I’ve attended seminars in various things in my career, but the recent trend is toward softskills like allyship, accessibility and diversity, and unconscious bias.
Anyone who knows me that I’m not a huge fan of International Women’s Day because it just feels gross that we have to have a day dedicated to it. Like if we all just make a good effort on 1/365th of the year, then we’ve done our due dilligence and we can feel proud of our accomplishments. Not so, peeps. Not so.
I know, I know, not everyone considers it a one-and-done, but some people do. Everyone has a blind spot, no matter how amazing a job you think you’re doing. So let’s unpackage this a bit, shall we?
I saw a picture on the feed of a fitness blog a few days ago that showed two women: one was slender and buff, with a chic white pixie haircut, wearing a tank top deadlifting a stacked barbell. The other was a softer looking woman with flossy gray hair and wearing a house frock, sitting in a chair looking out a window. The messaging said, “Both of these women are 75. You choose which one you want to be.”
And I immediately thought, “ZOMG! BUFF GRANDMA!” The goal of the picture was to say that observing the world is less desirable than grabbing it by the b… uh.. Barbells. The woman in the chair was to be pitied because she was less than. And I caught myself. Yes, fitness is important, but maybe Window Watching Grandma has a great garden and plays poker and drinks pints with her friends every Friday night an then attends a yoga class every Saturday morning. And maybe Buff Grandma spends all her time alone in the gym worrying about how many calories are in the cupcake that she’s never going to eat.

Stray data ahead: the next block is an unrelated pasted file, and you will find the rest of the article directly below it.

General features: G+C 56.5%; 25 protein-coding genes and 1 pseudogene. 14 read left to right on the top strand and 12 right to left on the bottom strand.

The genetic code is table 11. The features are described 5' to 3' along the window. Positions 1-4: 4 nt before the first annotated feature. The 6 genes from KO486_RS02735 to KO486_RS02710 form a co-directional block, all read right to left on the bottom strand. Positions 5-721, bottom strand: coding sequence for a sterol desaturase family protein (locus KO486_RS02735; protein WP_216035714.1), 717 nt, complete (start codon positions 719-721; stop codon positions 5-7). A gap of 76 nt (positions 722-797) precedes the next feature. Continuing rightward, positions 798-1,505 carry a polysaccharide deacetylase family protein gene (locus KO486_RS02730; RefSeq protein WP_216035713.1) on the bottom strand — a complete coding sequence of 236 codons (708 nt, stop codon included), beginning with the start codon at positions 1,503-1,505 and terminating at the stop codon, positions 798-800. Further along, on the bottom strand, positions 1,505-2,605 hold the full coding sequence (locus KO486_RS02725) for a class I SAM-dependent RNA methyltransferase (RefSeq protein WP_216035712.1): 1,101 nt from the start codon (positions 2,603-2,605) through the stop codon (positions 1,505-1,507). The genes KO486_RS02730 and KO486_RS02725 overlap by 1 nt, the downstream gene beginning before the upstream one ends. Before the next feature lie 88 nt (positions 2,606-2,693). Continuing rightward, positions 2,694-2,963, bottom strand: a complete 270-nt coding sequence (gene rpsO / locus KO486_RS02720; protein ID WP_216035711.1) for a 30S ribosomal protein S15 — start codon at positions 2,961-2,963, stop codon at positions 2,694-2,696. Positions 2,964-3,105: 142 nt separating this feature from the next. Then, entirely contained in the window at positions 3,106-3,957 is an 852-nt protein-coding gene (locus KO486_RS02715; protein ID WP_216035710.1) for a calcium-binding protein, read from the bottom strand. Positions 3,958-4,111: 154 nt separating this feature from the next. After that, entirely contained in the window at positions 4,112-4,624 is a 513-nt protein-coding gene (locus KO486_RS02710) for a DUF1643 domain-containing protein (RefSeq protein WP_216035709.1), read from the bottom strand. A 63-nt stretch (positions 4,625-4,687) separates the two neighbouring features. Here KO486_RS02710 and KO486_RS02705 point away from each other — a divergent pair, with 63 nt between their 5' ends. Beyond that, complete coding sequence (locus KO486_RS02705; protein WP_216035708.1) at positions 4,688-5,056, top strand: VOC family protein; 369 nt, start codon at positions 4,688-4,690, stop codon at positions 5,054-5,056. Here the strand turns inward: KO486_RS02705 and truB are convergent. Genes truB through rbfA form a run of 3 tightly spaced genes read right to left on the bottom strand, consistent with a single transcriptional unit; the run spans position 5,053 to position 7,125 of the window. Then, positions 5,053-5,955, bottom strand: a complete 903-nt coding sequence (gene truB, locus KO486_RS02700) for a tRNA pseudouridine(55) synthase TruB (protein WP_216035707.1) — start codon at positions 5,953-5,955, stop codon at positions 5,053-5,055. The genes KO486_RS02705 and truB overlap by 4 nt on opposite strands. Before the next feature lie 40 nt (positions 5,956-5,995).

So yeah, they hooked me hard on the Age bias.
I’m a woman of a certain age (read: perimenopausal) who goes to the gym at least 3 times a week and is pretty purposeful about what I eat , but I’m still overweight. And when I go to the health clinic, they look at me pitifully and attribute everything from dry skin to headaches to bruising easily to either my weight or my age. So I feel other’s biases, too.
The theme of this year’s International Women’s Day is Break the Bias.
I’m looking at the missions that International Women’s Day is using to help shine a light on ways to celebrate achievement and call out inequality, and I feel like several of them hit pretty close to home: Building workplaces where women thrive, Elevating the visibility of women in creative careers, improving equality for women in tech, supporting women to pursue goals, celebrate women who are making changes in technology and sustainability, and empowering women’s choices in health.
Pretty compelling stuff, for sure.
But the thing about bias is, it can be unconscious. And if you don’t know it’s there, how do you even see into that blindspot?
I’m reading a few articles today about how to identify bias so that I can think about my own blind spots. Because you don’t know, what you don’t know.
How to Identify Bias: 14 types of bias
12 Cognitive Biases Explained – How to Think Better and More Logically Removing Bias
I’ve created landing pages for the last 3 years of Lent Project. You can access them from the Reflections Projects option in the menu bar. Happy reading, friends!